- Community Oasis - I mentioned the Kilfinan Community Woodland in Tighnabruaich already and I love what they do. We all love what they do – I came here with my wife and two wee daughters and they loved learning about the initiative as much as playing; it really tied into the eco-friendly themes they’ve been getting excited about at school. Here a 1,300-acre wooded oasis has been created with land that was once just lost to Sitka spruce industrial forestry. Any revenue from the forestry is ploughed back into conservation and also recreational facilities, with the creation of both jobs and affordable housing. There are attempts to recreate smallholding, traditional croft-style living. There is a web of walking trails to explore across the hillside. We followed the Allt Mor burn, checking out artwork created by the village’s primary school kids on the way. We found bird and squirrel boxes and a wildlife pond here in a life-affirming forest oasis.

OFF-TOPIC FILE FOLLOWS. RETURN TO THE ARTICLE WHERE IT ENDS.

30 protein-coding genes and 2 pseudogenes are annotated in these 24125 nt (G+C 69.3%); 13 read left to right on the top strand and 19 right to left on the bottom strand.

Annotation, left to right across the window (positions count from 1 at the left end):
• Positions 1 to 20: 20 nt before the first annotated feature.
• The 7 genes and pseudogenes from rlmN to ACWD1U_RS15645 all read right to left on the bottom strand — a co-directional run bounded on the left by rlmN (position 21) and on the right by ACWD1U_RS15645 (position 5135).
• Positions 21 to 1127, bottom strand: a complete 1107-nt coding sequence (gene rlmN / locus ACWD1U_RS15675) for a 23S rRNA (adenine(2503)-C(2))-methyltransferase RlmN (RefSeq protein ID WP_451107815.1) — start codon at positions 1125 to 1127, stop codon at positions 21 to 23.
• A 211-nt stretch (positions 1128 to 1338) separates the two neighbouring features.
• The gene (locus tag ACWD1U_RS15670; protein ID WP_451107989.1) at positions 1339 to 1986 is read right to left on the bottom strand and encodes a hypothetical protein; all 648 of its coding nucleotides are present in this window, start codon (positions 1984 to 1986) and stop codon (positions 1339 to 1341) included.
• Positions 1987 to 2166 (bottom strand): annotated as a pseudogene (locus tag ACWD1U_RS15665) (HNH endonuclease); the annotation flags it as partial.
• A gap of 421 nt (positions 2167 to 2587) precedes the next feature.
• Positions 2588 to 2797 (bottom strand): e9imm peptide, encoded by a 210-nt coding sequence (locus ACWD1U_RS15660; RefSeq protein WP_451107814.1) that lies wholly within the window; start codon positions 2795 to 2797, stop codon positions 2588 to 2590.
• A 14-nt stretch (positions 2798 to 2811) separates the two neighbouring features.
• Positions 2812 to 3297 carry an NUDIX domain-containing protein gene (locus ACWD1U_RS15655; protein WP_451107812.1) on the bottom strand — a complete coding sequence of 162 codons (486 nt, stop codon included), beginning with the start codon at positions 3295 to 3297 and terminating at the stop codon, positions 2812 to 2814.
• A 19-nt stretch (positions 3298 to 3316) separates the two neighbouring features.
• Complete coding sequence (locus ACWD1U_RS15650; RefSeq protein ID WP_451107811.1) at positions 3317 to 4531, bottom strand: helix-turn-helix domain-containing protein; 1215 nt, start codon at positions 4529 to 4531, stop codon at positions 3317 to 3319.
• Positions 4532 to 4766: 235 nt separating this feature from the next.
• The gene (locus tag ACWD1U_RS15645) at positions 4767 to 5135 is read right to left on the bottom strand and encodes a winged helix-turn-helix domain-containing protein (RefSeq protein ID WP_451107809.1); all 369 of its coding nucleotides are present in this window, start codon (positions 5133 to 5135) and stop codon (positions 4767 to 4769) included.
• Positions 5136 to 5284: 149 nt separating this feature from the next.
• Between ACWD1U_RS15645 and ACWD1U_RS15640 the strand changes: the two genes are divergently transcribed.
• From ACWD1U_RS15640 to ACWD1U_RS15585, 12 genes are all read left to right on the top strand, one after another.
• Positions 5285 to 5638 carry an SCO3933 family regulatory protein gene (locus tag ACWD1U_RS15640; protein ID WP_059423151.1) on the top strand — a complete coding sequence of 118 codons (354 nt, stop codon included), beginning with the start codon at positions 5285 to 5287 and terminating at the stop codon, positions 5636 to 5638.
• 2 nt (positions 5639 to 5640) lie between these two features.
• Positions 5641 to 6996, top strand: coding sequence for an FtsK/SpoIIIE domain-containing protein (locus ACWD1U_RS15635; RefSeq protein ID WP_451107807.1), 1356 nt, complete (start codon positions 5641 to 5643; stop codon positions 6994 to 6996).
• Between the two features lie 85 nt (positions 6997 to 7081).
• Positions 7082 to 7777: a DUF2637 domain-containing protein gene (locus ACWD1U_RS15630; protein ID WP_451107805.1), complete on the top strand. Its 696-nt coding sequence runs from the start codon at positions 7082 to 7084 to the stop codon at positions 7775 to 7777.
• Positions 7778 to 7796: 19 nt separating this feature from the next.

- Magical Forests – The magical oasis of Puck’s Glen on the Cowal Peninsula is the stuff of Brothers Grimm. This dreamy escape has been a popular Argyll walk since Victorian times with good reason. It snakes along under vaulting Douglas firs, through a rugged, rocky gorge that is alive with folk legends and – surely – fairies, making it a firm family favourite. You follow the Eas Mor burn deeper into the world of nature, a world of waterfalls and tumbling rapids. You can link up with the nearby Benmore Gardens, where trees from all over the world await. Buses can drop off at Puck’s Glen and also serve Benmore Botanic Gardens if you want to make a clean, green day of it.